Anorexia (deriving from the Greek "α(ν)-" (a(n)-, a prefix that denotes absence) + "όρεξη (orexe) = appetite) is the decreased sensation of appetite. While the term in non-scientific publications is often used interchangeably with anorexia nervosa, many possible causes exist for a decreased appetite, some of which may be harmless, while others indicate a serious clinical condition, or pose a significant risk.
Causes[edit | edit source]
- Satiation following the consumption of food. This is normal and is called postprandial anorexia.
Clinically important[edit | edit source]
- Acute Radiation Syndrome.
- Anorexia nervosa.
- acute appendicitis where it accompanies the presenting symptom of abdominal pain, often with vomiting.
- Chronic renal failure.
- Congestive heart failure, perhaps due to congestion of the liver with venous blood.
- Crohn's Disease.
- Severe Depression.
- Sickness behavior
- Superior Mesenteric Artery Syndrome.
- Ulcerative Colitis.
Drugs[edit | edit source]
- Amphetamine (Adderall), dextroamphetamine (Dexedrine & Dextrostat).
- Antidepressants can have anorexia as a side effect.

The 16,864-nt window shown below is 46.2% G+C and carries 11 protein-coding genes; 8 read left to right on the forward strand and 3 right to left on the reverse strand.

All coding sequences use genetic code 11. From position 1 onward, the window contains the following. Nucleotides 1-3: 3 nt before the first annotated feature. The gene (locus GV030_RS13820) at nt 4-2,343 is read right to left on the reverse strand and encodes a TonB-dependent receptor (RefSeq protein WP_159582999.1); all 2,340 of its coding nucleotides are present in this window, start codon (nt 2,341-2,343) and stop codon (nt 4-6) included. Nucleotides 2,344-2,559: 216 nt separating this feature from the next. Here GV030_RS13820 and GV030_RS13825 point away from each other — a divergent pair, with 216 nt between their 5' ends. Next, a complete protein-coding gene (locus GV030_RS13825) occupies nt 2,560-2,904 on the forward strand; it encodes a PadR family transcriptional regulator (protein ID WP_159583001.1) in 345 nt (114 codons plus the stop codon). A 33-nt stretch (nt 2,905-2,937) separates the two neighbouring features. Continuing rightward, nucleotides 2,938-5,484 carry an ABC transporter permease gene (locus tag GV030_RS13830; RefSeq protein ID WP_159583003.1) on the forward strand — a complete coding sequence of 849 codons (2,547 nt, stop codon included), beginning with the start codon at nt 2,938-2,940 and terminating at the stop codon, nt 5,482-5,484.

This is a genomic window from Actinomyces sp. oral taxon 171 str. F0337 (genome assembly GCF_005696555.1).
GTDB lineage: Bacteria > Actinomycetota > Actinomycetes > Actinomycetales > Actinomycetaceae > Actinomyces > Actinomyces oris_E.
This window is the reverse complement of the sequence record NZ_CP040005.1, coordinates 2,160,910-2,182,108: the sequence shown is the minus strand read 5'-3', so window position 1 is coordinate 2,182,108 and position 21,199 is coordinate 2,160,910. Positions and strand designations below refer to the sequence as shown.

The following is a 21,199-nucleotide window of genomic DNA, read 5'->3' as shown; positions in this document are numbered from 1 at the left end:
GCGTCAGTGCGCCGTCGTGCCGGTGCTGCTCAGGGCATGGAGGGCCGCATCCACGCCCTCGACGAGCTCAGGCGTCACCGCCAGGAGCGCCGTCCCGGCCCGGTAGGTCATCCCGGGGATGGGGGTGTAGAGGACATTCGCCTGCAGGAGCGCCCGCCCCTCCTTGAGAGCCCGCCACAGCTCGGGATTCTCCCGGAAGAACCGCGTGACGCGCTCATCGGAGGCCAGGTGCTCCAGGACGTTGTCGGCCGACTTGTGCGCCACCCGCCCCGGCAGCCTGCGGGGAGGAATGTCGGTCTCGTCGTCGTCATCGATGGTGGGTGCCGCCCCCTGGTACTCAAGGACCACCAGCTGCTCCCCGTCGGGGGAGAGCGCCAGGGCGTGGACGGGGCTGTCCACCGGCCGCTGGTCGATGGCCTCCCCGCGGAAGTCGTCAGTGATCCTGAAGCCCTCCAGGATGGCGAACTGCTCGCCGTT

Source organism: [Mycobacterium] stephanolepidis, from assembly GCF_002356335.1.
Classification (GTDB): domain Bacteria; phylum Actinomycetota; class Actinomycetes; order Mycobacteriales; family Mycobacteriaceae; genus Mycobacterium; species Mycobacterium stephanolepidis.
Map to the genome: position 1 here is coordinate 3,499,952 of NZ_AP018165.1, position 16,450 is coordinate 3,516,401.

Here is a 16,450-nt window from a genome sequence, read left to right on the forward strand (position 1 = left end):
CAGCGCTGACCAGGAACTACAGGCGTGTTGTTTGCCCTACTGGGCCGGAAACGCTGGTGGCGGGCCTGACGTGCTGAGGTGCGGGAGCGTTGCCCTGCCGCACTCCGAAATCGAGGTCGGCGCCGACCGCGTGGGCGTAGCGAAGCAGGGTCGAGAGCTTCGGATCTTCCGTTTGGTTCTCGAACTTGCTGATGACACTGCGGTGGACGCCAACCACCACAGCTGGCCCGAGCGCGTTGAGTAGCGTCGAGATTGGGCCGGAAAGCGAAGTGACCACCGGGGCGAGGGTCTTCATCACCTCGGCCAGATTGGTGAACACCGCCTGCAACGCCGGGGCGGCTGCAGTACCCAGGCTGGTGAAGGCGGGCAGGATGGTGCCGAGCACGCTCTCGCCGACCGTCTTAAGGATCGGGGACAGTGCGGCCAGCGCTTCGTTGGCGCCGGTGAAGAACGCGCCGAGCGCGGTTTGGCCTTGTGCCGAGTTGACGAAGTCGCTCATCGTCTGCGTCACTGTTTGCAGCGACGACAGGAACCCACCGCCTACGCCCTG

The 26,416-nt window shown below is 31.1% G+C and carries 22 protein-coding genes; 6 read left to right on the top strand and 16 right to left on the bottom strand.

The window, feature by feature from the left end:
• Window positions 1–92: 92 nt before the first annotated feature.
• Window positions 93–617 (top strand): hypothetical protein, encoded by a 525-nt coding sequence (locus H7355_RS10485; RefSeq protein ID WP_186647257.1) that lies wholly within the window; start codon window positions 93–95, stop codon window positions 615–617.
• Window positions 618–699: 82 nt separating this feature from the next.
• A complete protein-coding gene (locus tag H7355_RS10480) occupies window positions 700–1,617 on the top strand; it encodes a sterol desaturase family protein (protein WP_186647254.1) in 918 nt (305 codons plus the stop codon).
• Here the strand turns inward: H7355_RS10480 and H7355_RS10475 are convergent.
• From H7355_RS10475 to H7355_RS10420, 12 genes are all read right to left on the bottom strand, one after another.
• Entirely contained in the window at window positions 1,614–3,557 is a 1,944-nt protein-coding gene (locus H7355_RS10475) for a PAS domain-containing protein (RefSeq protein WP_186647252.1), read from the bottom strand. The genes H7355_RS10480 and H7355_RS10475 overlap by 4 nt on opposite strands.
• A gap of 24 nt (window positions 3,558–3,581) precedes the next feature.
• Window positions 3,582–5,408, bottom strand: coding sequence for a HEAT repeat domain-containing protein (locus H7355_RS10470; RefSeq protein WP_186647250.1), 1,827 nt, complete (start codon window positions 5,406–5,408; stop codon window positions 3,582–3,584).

- Dextromethylphenidate (Focalin).
- Abrupt cessation of appetite-increasing drugs, such as cannabis.
- Methamphetamine (Desoxyn) (treatment of ADD & ADHD and narcolepsy).
- Methylphenidate (Ritalin & Concerta).
- Chemicals that are members of the phenethylamine group. (Individuals with anorexia nervosa may seek them to suppress appetite).
Other[edit | edit source]
- Altitude when it can also accompany sickness.
- Preoperative anorexia drugs may be prescribed as a prophylactic to ensure no food will back up into the esophagus which might risk pulmonary aspiration.
- Significant emotional pain caused by an event (rather than a mental illness) can cause an individual to temporarily lose all interest in eating.
See also[edit | edit source]
|This page uses content from Wikipedia. The original article was at Anorexia (symptom). The list of authors can be seen in the page history. As with Depression Wiki, the text of Wikipedia is available under the GNU Free Documentation License.|